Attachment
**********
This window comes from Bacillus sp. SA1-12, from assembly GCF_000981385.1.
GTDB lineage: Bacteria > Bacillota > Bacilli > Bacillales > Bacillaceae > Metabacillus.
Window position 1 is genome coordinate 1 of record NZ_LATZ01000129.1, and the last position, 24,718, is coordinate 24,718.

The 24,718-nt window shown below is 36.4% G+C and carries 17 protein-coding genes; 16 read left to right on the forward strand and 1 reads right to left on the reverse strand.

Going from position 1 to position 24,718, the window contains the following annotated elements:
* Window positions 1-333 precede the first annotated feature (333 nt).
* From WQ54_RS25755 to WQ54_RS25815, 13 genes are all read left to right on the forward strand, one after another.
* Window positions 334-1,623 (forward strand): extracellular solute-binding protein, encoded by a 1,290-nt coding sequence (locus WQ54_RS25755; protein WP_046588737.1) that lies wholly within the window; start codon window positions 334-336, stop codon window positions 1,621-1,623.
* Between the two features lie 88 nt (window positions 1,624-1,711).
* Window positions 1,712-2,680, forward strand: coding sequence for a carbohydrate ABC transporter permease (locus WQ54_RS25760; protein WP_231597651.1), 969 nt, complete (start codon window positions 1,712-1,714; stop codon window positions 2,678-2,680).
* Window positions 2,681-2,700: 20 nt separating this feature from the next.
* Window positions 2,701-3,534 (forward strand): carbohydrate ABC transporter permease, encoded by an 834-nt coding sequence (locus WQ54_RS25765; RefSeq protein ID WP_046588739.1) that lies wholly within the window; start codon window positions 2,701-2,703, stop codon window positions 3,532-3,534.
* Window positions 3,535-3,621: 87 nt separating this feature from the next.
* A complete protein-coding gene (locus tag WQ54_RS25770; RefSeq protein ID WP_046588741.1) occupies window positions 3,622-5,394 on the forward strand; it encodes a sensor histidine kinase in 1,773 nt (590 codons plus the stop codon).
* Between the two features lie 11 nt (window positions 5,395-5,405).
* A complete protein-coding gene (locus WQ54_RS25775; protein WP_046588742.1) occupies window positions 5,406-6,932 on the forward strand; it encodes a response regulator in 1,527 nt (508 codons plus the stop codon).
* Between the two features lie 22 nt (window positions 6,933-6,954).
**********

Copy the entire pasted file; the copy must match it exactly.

This window comes from Bacillus sp. SA1-12, from assembly GCF_000981385.1.
GTDB lineage: Bacteria > Bacillota > Bacilli > Bacillales > Bacillaceae > Metabacillus.
Window position 1 is genome coordinate 1 of record NZ_LATZ01000129.1, and the last position, 24,718, is coordinate 24,718.

The 24,718-nt window shown below is 36.4% G+C and carries 17 protein-coding genes; 16 read left to right on the forward strand and 1 reads right to left on the reverse strand.

Going from position 1 to position 24,718, the window contains the following annotated elements:
* Window positions 1-333 precede the first annotated feature (333 nt).
* From WQ54_RS25755 to WQ54_RS25815, 13 genes are all read left to right on the forward strand, one after another.
* Window positions 334-1,623 (forward strand): extracellular solute-binding protein, encoded by a 1,290-nt coding sequence (locus WQ54_RS25755; protein WP_046588737.1) that lies wholly within the window; start codon window positions 334-336, stop codon window positions 1,621-1,623.
* Between the two features lie 88 nt (window positions 1,624-1,711).
* Window positions 1,712-2,680, forward strand: coding sequence for a carbohydrate ABC transporter permease (locus WQ54_RS25760; protein WP_231597651.1), 969 nt, complete (start codon window positions 1,712-1,714; stop codon window positions 2,678-2,680).
* Window positions 2,681-2,700: 20 nt separating this feature from the next.
* Window positions 2,701-3,534 (forward strand): carbohydrate ABC transporter permease, encoded by an 834-nt coding sequence (locus WQ54_RS25765; RefSeq protein ID WP_046588739.1) that lies wholly within the window; start codon window positions 2,701-2,703, stop codon window positions 3,532-3,534.
* Window positions 3,535-3,621: 87 nt separating this feature from the next.
* A complete protein-coding gene (locus tag WQ54_RS25770; RefSeq protein ID WP_046588741.1) occupies window positions 3,622-5,394 on the forward strand; it encodes a sensor histidine kinase in 1,773 nt (590 codons plus the stop codon).
* Between the two features lie 11 nt (window positions 5,395-5,405).
* A complete protein-coding gene (locus WQ54_RS25775; protein WP_046588742.1) occupies window positions 5,406-6,932 on the forward strand; it encodes a response regulator in 1,527 nt (508 codons plus the stop codon).
* Between the two features lie 22 nt (window positions 6,933-6,954).